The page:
- 3each of a set of two or three levers on a piano, particularly (also sustaining pedal) one which, when depressed, prevents the dampers from stopping the sound when the keys are released. The second is the soft pedal; a third, if present, produces either selective sustaining or complete muffling of the tone.
- short for pedal note.
verb (pedals, pedalling, pedalled; US pedals, pedaling, pedaled)
early 17th century (denoting a foot-operated lever of an organ): from French pédale, from Italian pedale, from Latin pedalis 'a foot in length', from pes, ped- 'foot'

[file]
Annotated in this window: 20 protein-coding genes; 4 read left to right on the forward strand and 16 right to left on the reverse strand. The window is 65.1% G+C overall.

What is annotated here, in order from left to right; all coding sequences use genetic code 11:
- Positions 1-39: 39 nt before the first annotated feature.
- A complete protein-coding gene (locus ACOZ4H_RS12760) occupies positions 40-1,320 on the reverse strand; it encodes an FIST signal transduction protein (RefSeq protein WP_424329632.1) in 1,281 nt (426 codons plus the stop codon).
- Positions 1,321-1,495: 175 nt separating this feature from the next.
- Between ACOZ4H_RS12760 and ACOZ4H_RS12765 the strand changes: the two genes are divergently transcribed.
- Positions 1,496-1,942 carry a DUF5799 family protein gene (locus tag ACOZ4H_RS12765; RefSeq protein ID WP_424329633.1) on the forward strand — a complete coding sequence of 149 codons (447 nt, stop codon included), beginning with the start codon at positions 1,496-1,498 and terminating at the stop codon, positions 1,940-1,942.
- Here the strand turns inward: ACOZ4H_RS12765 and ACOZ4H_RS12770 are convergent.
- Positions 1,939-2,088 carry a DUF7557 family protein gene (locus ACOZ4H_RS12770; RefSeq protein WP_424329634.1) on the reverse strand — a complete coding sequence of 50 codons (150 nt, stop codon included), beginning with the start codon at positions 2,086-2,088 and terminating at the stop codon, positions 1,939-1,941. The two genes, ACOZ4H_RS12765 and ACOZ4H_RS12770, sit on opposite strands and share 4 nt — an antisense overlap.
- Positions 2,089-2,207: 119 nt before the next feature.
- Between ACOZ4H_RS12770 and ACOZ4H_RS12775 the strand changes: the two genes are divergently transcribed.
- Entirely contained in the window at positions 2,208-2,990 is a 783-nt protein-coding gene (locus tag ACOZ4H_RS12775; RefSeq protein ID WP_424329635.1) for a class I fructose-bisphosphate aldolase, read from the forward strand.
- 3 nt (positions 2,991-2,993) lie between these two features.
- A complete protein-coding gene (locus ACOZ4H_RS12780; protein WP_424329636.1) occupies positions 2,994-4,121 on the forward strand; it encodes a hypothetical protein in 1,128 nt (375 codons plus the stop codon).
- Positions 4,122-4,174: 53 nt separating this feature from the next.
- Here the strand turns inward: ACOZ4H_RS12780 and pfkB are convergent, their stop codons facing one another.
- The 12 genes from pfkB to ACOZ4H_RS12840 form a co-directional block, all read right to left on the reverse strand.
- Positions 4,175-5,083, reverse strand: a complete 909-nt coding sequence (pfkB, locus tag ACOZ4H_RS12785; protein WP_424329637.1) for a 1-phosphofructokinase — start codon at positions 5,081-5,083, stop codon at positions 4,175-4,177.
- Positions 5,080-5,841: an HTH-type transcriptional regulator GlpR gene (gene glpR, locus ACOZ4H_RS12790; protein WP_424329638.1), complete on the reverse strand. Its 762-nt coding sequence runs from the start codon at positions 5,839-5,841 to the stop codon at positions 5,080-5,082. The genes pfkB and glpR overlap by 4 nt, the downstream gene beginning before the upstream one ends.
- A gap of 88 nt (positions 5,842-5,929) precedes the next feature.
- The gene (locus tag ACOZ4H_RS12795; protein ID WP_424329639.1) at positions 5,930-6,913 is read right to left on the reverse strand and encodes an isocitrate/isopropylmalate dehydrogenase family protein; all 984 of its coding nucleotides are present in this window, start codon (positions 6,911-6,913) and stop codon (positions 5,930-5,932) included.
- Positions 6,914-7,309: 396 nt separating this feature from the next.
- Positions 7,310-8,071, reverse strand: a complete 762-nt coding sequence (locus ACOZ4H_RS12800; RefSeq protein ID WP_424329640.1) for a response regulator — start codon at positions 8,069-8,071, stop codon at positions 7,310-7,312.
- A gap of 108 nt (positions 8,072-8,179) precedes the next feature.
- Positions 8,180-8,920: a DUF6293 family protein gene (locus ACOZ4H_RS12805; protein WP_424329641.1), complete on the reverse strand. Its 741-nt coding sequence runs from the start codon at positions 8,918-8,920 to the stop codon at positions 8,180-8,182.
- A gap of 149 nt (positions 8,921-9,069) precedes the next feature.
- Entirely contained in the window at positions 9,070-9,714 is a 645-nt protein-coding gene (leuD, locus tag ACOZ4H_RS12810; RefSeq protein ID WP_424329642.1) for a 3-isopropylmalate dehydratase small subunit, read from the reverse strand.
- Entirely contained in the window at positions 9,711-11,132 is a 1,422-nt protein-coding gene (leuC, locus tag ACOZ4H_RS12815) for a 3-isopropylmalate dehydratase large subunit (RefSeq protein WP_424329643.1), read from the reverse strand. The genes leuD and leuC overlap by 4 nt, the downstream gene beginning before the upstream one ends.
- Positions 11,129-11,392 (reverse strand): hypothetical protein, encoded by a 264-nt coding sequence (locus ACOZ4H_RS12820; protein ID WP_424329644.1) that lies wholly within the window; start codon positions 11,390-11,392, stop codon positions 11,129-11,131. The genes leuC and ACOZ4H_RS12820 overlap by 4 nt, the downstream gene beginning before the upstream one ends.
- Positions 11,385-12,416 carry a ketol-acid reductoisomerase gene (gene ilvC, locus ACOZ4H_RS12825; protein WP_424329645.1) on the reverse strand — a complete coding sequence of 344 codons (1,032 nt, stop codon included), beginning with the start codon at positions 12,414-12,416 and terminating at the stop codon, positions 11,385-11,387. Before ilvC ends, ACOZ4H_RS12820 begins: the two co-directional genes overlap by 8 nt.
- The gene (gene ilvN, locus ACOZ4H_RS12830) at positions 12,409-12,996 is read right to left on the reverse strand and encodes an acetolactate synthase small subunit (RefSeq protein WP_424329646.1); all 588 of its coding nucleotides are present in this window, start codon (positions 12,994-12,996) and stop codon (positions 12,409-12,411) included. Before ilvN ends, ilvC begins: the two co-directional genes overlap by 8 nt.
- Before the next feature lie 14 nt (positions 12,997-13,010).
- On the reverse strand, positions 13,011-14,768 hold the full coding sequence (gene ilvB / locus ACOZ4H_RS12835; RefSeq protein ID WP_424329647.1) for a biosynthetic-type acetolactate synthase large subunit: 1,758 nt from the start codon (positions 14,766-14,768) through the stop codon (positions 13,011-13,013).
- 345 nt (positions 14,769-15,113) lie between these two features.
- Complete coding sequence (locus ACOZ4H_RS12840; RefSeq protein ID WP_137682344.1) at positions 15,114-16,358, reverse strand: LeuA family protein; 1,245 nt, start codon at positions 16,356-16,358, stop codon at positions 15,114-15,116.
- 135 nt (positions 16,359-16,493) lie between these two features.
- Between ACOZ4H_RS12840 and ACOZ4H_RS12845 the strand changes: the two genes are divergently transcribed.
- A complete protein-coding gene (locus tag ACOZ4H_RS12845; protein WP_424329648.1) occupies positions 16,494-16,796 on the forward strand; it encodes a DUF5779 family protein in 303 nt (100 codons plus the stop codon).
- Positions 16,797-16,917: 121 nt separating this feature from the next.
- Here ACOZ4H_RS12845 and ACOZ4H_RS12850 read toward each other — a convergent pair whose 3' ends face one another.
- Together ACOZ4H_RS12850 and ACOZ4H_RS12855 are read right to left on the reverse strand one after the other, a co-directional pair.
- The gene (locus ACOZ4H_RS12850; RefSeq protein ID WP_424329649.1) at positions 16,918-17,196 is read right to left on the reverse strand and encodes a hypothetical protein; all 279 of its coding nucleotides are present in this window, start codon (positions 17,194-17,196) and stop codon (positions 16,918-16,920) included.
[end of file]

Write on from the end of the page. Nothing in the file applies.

People often confuse the words pedal and peddle. Pedal is a noun referring to a foot-operated lever, as on a bicycle, and a verb chiefly meaning ‘move by working the pedals of a bicycle’ (they pedalled along the road). Peddle, on the other hand, is a verb meaning ‘sell goods or promote an idea’ (he peddled printing materials around the country she peddled a ludicrously Utopian view of the past). The related words pedlar and pedaller are also confused. A pedlar (also spelled peddler, especially in the US) is a person who goes from place to place selling goods; the word for a person who sells illegal drugs or stolen goods (or, metaphorically, who promotes an idea or view) is generally spelled peddler. A pedaller (or, in the US, a pedaler) is someone who rides a bike.